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The country is facing a catastrophic crisis of unemployment and the current turmoil

in the financial sector has brought a discussion on current account deficit (CAD), depleting

Foreign Exchange Reserves, Falling Exchange Rates in focus. And yet there is hardly any

mention of rising unemployment or floating foreign exchange. The focus is on “defending the Rupee” This is rather strange as floating Foreign exchange and free trade are very effective and efficient tools to shift jobs to areas of chronic unemployment through labor arbitrage. While labor arbitrage is safe, it not perpetual and the terms of trade may vary until the gap between developed and developing nations closes. So it is the early bird that catches most worms.

Between the two World Wars in the last century, the economies of the industrialized

nations, both victors and vanquished were in a depression. These countries started devaluing their currencies to increase employment and production. But it soon resulted in competitive devaluation by others that destabilized international trade and earned for itself the bad name of “beggar thy neighbor” policy that has stuck to present day. What happened then need not happen now with organizations like World Trade Organization and International Monetary Fund to arbitrate and regulate. It is now widely accepted that free trade is an important weapon to optimize utilization of world resources to maximize world production and to distribute the benefits evenly including those sections that are weak for historical reasons.

The popular perception of foreign trade is that exports are virtue; imports sin. Strong

Rupee a success; weak Rupee disaster. Even in exports, exports of arms is macho but that of

garments that can provide many more jobs pansy. The result of these and several other popular economic myths is that economic policy makers are working overtime to “defend the Rupee” by manipulating interest rates and depleting reserves when they should be creating jobs and increasing the GDP by taking note of falling real exchange rate of our Rupee and happily allowing the market exchange rate to match the real rate.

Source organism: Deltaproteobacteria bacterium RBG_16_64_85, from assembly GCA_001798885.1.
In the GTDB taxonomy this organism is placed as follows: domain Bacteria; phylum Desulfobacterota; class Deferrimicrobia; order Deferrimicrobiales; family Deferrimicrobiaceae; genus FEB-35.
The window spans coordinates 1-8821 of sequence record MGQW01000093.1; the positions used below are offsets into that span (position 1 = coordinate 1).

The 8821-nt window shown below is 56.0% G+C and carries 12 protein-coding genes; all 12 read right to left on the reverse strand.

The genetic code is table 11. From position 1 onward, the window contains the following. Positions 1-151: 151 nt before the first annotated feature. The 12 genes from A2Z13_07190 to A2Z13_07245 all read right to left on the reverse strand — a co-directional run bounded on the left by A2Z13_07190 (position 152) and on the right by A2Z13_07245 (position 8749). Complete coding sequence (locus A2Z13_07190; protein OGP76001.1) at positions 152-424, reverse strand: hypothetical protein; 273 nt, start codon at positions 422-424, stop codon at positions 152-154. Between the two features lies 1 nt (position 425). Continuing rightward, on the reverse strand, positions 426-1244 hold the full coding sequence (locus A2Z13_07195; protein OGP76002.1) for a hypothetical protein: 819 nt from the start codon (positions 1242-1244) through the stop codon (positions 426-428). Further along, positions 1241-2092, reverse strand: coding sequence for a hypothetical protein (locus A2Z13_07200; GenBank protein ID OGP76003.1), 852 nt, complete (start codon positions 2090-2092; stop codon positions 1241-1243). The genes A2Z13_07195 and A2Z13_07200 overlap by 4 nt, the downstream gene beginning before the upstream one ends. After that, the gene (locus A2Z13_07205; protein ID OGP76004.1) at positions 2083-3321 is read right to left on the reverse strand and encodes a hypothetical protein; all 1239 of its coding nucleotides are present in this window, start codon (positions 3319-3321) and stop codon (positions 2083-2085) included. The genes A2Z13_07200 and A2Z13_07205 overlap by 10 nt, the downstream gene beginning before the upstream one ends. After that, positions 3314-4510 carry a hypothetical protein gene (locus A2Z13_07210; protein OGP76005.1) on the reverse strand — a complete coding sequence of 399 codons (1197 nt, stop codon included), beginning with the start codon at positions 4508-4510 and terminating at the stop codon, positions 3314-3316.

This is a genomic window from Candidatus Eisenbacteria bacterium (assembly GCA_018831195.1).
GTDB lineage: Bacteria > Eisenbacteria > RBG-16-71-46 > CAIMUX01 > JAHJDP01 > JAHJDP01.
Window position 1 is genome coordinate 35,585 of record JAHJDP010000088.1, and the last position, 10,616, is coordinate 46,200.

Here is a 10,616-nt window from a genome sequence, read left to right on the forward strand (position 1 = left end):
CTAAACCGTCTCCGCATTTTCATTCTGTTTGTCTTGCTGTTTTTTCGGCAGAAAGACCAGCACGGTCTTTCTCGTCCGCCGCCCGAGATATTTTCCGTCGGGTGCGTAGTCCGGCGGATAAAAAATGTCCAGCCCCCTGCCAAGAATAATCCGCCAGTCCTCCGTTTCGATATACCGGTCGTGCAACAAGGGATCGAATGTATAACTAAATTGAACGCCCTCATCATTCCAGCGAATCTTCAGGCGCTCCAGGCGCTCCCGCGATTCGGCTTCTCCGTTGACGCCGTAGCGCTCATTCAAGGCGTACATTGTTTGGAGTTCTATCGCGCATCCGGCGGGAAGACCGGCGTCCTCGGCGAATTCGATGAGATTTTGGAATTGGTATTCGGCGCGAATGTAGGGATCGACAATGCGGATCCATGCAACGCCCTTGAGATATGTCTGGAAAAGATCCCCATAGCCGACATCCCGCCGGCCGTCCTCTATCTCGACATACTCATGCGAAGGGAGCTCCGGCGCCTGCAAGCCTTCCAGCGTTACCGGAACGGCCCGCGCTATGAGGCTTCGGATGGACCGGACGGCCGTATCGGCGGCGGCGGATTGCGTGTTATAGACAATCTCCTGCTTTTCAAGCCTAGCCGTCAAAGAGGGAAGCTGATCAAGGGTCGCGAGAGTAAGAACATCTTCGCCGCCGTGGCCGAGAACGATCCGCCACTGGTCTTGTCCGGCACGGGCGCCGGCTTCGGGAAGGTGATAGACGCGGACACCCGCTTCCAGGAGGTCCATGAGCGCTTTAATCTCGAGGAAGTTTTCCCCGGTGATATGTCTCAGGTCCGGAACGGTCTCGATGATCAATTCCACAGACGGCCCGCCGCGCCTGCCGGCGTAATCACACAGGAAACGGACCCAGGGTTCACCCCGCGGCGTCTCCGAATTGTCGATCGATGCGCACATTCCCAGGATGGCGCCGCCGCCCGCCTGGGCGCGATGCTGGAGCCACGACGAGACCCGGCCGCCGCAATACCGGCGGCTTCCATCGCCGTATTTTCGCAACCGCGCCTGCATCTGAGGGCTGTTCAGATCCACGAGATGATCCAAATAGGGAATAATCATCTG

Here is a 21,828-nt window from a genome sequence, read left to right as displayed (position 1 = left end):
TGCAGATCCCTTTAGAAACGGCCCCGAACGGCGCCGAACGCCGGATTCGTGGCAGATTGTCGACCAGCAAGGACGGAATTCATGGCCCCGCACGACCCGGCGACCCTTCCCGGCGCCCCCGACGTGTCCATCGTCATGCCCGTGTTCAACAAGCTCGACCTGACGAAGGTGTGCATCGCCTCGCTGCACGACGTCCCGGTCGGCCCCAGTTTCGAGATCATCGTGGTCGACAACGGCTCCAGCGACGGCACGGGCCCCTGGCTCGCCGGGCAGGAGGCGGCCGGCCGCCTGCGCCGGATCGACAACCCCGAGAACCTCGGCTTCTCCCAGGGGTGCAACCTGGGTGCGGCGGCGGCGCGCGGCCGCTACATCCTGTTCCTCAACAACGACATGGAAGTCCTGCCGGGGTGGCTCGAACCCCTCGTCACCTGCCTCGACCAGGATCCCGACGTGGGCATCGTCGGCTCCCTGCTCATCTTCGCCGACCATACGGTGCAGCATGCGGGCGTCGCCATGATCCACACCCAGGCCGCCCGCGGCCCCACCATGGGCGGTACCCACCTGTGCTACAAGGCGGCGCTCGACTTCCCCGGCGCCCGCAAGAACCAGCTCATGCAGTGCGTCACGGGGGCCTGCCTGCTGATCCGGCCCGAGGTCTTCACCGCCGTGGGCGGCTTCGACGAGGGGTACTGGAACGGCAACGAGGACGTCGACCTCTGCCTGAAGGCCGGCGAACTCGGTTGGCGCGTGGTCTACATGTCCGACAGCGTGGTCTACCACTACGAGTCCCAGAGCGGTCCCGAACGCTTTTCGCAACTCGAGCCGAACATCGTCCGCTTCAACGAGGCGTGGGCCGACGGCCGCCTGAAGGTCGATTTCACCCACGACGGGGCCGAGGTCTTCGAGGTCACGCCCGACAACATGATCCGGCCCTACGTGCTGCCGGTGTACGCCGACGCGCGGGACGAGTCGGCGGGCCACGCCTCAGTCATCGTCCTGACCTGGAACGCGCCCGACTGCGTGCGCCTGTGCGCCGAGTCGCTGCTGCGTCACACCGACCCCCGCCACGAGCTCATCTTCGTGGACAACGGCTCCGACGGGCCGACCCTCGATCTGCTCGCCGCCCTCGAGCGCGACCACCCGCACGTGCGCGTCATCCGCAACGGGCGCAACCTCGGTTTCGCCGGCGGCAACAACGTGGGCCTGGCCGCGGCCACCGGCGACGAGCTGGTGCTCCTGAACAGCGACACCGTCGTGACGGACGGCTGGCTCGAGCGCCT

What is holding this back? The answer is “devaluation hesitancy” .This is very similar

to vaccine hesitancy which held up the progress of public health for couple of centuries. It

took the medical profession two centuries to combat this and their war against decease is not yet over. The task of the economist is even more arduous as the “devaluation hesitancy”

pervades widely across all sections of public including high ranking bureaucrats and policy

makers. In India, all the political leaders across parties have preached over last 75 years that

any devaluation of the Rupee is as bad as or worse than lowering the Triranga and a sure

prescription to lose next election. In these circumstances, which civil servant or Reserve Bank

Officer would dare to suggest that let the Rupee fall to its real exchange rate so that jobs would flow our way mitigating the hardship of the hordes of jobless.

It is now accepted, at least in the mainstream, that free trade is the road to higher